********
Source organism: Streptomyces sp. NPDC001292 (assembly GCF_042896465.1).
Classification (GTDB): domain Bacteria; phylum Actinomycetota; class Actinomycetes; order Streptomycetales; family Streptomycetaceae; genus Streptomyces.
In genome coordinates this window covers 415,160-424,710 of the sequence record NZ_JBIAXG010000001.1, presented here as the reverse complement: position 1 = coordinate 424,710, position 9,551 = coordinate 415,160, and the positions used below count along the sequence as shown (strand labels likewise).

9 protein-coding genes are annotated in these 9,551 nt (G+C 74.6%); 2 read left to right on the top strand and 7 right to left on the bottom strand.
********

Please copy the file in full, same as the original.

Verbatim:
Source organism: Streptomyces sp. NPDC001292 (assembly GCF_042896465.1).
Classification (GTDB): domain Bacteria; phylum Actinomycetota; class Actinomycetes; order Streptomycetales; family Streptomycetaceae; genus Streptomyces.
In genome coordinates this window covers 415,160-424,710 of the sequence record NZ_JBIAXG010000001.1, presented here as the reverse complement: position 1 = coordinate 424,710, position 9,551 = coordinate 415,160, and the positions used below count along the sequence as shown (strand labels likewise).

9 protein-coding genes are annotated in these 9,551 nt (G+C 74.6%); 2 read left to right on the top strand and 7 right to left on the bottom strand.